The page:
The Beloved was feeling cookie-ish on Sunday, so I told him I’d Come Up With Something on Monday for him to munch on throughout the week. Because I am an Awesome wife. Also, I enjoy cookies. I love it when my self-interest dovetails with my being a Devoted Spouse.
Y’all know I don’t really like to go out and buy a couple of ingredients to make a particular recipe. I’d much rather root around in the cabinets and See what there is to See. And this is what I found.
Rather than testing and testing a base recipe, I needed one that already worked. Preferably one containing a bunch of the ingredients I had on hand. I found it in this recipe for Maple Nut Oatmeal Chocolate Chip Cookies by the Culinary Alchemist. Incidentally, he also has a blog called “Corningware411, A retrospective on Corning’s space-age material, Pyro-Ceramic cookware.” How completely awesome is that for a niche blog?! He’s Also a mentor on Bakespace.com. I didn’t know all these things about him until I started writing this post, and now all of us know.
Anyway, I took CA’s keen recipe and smashed it, bashed it and added items to it until it was almost unrecognizable. And full of chocolate, cashews and pretzel pieces. The poor dear was positively Straining it was so full of Items. So I made the cookies Huge.
“But Jen, why ever did you call them Mighty Rhinos?” you may ask. A facebook fan came up with the name after I asked for suggestions. Other suggestions considered and set aside after the Awesomeness of the Mighty Rhino included:
- Kit and Caboodles
- Wake Up and Smell ‘Em Cookies
- Garbage Cookies
- Hodge Podge Cookies
They are pretty delicious. Mix in whatever you want: M&Ms, chocolate or peanut butter chips, nuts, raisins, etc.
- 4.5 oz all purpose flour
- .75 oz best quality cocoa powder, , preferably Dutch process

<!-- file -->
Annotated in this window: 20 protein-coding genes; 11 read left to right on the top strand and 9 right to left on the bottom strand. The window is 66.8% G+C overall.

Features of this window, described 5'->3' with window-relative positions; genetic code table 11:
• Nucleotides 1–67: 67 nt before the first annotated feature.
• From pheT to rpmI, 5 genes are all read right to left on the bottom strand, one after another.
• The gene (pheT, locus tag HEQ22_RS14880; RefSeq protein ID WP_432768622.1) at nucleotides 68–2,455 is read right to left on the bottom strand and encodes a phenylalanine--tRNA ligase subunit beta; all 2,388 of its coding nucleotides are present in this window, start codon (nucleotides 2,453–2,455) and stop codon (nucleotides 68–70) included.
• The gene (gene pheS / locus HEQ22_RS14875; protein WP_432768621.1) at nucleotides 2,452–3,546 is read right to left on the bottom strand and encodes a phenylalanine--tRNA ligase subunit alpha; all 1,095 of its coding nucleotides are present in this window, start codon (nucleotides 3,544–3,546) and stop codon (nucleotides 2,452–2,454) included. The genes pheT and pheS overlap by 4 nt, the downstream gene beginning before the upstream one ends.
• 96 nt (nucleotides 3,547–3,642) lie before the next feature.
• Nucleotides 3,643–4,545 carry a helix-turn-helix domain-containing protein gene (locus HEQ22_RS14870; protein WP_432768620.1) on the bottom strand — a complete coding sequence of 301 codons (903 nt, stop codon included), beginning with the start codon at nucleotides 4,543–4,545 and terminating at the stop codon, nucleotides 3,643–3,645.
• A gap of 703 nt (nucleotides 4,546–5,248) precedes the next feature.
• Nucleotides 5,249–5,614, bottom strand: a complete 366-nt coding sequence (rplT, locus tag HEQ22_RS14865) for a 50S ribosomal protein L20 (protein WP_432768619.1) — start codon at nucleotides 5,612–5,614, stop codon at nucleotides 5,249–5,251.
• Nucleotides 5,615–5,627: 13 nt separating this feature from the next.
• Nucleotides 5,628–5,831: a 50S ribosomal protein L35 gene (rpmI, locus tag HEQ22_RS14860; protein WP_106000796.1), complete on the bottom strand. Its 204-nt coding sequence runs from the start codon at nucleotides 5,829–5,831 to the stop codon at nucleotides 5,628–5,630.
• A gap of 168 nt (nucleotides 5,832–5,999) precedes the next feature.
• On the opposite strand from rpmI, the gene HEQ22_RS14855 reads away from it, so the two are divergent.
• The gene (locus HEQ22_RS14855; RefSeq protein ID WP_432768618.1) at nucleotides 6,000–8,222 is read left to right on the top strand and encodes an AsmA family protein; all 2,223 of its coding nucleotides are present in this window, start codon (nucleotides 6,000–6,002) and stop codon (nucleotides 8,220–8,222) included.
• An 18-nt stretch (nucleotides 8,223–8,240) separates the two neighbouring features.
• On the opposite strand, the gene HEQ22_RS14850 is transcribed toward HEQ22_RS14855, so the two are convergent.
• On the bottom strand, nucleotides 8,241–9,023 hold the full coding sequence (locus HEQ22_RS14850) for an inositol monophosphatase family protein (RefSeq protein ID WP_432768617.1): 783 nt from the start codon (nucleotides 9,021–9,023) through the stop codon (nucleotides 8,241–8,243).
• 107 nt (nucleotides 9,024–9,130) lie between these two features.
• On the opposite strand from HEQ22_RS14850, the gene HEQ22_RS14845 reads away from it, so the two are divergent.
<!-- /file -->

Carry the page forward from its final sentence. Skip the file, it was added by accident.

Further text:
- 1 cup rolled or steel cut oats, , whirred to dust in a food processor or blender
- 1/2 teaspoon baking powder
- 1/2 teaspoon baking soda
- 1 teaspoon espresso powder
- 8 oz unsalted butter, , slightly softened
- 1/2 cup packed dark brown sugar
- 1/2 cup granulated sugar
- 1/2 teaspoon fine sea salt, , very gently rounded
- 1/2 teaspoon vanilla
- 1/4 cup Grade B maple syrup
- 1 large egg
- large handful coarsely chopped cashews
- large handful broken salted pretzels
- 3 oz bittersweet chocolate, , cut into mix-in sized pieces
- Preheat the oven to 350F. Arrange racks towards the bottom and middle of the oven.
- Whisk together the flour, cocoa powder, oats, baking powder, baking soda and espresso powder. Set aside.
- Cream together the butter, brown sugar, sugar and sea salt until smooth--no light and fluffy here, folks.
- Cream in the vanilla and maple syrup and mix until smooth.
- Add the egg and mix until smooth.
- On low speed, mix in the reserved flour mixture.
- With clean hands, mix in your mix-ins. You can use a spatula if you prefer, but the dough is heavy and sticky.
- Optional Step: Cover dough and refrigerate for at least 4 hours and up to 24 hours. This allows the dough to "ripen" and the flavors to marry. It's not necessary, but it does make the cookies taste great.
- Portion onto Silpat- or parchment-lined baking sheets.
- Flatten each cookie slightly, and bake for 8 minutes, then rotate the pans on the racks. Bake for another 7-8 minutes until well-spread and firm on the edges.
- Take the cookies out of the oven and let firm up on the sheets for 2-3 minutes before transferring to racks to cool completely.
- Store in an airtight container at room temperature for up to 2 days. For longer storage, place in zip-top freezer bags, suck out the air, and freeze for up to a month.
I chopped the chocolate with a serrated knife. This gave me larger chunks and a bunch of chocolate dust, all of which I put in the dough. The dust melts into the dough and the chunks act like chips. I highly recommend this.
Dip your cookie disher in water between scoops. The dough is a bit sticky, and the water helps keep it from sticking in the disher.
If you use rolled oats, whirring them to dust isn't really necessary. I did it to mine because all I had was steel cut oats. But, if you've never added oatmeal dust to your cookies, you really should try it--it is delightful. Leave half of the oats whole and whir the other half and experience the magic for yourself.
Baking time is approximate, depending on your oven and how large you make your cookies. Mine baked for about 18 minutes. Smaller cookies may be done in as few as 10 minutes, so keep an eye on them.
Amount Per ServingCalories 201 Saturated Fat 6g Cholesterol 32mg Sodium 92mg Carbohydrates 23g Fiber 1g Sugar 14g Protein 2g